This is a long post, mostly my personal political history – “me ‘n Hillary” – from early 2008. If you’re not into history, my current comments begin and end this post…. What is bold-faced from the 2008 comments, in the middle of this post, are those which seem most pertinent, then and now.

Humor me, and read on, just this once, whether or not “politics” interests you.

Please try…. Politics is what makes or breaks this democracy of ours. We Americans are very sloppy about how we go about deciding who should represent us, and we are even more careless about how our government works at all levels. It is a surprise our system works at all, and that’s a shame.


Sunday, April 12, 2015, Hillary Clinton announced that she’s a candidate for President. I see that as good news, though as of right now I haven’t read much about it. There’s plenty of time, and there will be, doubtless, daily polls about what the public thinks – the polls slanted, of course, in the direction the pollster wishes. A great deal of “heat”, hardly any “light”.

One thing is certain, in my opinion: Hillary Clinton is savvy, and she’ll run a very solid campaign.

I’ve long been impressed with Hillary. Most of the words which follow come from two posts I wrote at the time of the Minnesota Precinct Caucuses Feb 5, 2008.

Those who stop by this blog from time to time know that I like to add photos to posts. There are none of her included here for a simple reason: I’ve never actually seen Hillary Clinton in person, anywhere. A few days before I wrote the below comments in 2008, Feb. 2, I saw Barack Obama in person in Minneapolis. He was very impressive. He is ever more impressive; we’re fortunate to have him as chief executive of this immense country.

(click to enlarge)

Feb. 2, 2008, Target Center Minneapolis,

Feb. 2, 2008, Target Center Minneapolis,

At the end of this post, I’ll summarize what I see, at this moment. Whether you like or detest politics, the results determine what we are as a country, and you’re a participant, whether you think you’re a participant or not. (Not voting, or voting for “Mickey Mouse” or a candidate who has no chance whatever, is voting. And everyone has only a single vote, one time, in each election.)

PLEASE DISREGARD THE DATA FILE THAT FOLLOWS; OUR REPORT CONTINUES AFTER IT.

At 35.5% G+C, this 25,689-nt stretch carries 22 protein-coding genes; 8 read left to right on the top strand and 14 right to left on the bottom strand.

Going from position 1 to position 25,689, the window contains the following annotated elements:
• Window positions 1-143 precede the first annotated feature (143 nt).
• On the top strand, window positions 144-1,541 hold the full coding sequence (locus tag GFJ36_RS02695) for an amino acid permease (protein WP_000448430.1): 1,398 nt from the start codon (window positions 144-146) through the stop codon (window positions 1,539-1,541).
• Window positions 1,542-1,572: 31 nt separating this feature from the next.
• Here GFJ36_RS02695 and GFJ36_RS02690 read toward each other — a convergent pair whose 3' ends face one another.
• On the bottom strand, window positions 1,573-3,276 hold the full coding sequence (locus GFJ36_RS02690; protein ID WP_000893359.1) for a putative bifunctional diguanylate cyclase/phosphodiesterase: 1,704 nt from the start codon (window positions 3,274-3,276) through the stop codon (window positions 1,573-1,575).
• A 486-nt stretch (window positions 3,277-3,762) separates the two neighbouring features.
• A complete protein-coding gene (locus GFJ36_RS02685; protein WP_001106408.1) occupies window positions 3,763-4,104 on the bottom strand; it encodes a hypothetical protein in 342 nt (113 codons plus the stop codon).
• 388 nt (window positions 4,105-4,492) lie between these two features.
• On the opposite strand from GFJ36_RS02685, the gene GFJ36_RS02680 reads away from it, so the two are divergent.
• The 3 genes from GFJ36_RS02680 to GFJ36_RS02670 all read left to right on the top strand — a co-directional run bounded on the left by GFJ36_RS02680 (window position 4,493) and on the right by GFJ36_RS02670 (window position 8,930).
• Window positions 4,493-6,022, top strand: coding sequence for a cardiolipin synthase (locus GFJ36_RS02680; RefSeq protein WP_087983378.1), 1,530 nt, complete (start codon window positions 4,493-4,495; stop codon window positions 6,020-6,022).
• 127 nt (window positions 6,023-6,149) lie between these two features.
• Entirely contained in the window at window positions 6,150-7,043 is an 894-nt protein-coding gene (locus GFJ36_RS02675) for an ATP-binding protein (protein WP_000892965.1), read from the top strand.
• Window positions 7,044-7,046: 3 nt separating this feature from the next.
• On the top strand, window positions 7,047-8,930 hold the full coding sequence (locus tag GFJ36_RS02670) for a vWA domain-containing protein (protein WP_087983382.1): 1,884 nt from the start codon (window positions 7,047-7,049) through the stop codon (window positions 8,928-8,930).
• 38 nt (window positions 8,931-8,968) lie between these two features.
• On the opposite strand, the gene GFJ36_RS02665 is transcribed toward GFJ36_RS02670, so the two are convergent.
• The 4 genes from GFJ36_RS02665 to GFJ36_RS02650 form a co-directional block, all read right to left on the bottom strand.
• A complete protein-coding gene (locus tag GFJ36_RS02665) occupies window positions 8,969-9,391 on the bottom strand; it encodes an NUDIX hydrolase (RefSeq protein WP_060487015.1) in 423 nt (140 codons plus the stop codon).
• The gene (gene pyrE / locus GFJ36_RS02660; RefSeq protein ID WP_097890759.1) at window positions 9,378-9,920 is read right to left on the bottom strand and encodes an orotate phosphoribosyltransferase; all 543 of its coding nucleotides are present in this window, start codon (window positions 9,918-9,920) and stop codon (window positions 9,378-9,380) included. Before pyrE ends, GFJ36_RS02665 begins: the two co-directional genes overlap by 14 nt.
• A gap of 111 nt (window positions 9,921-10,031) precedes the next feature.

Get involved. Your own future is determined by who will be elected for all offices in each election.

Now, a look back.


P&J#1566 “Super Tuesday” posted February 6, 2008:

“I’m guessing I’ve heard from everyone who has an interest in responding to last night, so here ’tis. Thanks. [Lots of people responded about their experience at their own 2008 caucus. These are not included here.]


Yes, I “gotta get a life”…I got curious, yesterday, about the age U.S. Presidents were when they assumed the presidency.

My time to run is definitely past: Here they are since 1901: Teddy Roosevelt, 42; Taft, 51; Wilson, 56; Harding, 55; Coolidge, 50; Hoover,
54; FDR, 50; Truman, 60; Eisenhower, 62; JFK, 43; LBJ, 54; Nixon, 55; Ford, 61; Carter, 52; Reagan, 69 (THERE’S HOPE – not much); GHWB, 64; Bill
Clinton, 46; the Decider [George W Bush], 54. (At the end of this P&J, I list the rest of the bunch….)

Funny how they seemed so old back when I knew ’em as a kid.

If elected, McCain, 71, would be the oldest President ever elected, older even than the Gipper [Ronald Reagan]. You can bet that this point will be whispered.



I’ve attended precinct caucuses for years. Our particular caucus location for the last several years has been a junior high school a 15 minute drive from me, just off I-94.

That’s 15 minutes on a normal day.

Tonight it took almost an hour to drive to the location, most of that time spent in the last half mile jammed bumper to bumper on the freeway and the exit ramp, and then another 15 minutes to walk to the school from my car which I had to park on the shoulder of the road.

The time spent had everything to do with the precinct caucus attendance, which was HUGE.

My caucus location was teeming with young people. The young guy who serves me coffee most mornings at my local Caribou was there, volunteering for Al Franken. It is nice to make occasional unexpected connections like these.

I cast my ballot – for Hillary Clinton; registered to become a delegate to the next level – an important step, as the next level is where the state delegates are selected. We left early as Cathy needed to get home for some phone calls. It was a long chilly walk back to the car, then home.

Why my vote for Hillary? More on that in a later post.

(The presidential vote in Minnesota last night is simply a straw poll of those who actually registered at the caucus. It reflects who showed up. Nonetheless, it will be interesting to see the results.)

I got a sense, last night, that people in my area are wanting their country back. This was a school full of serious looking people. I’ll hope their commitment sustains itself, and in fact grows.

For myself, I’ll be proud to support whoever ends up as the nominees.

More on my impressions at the end of this post.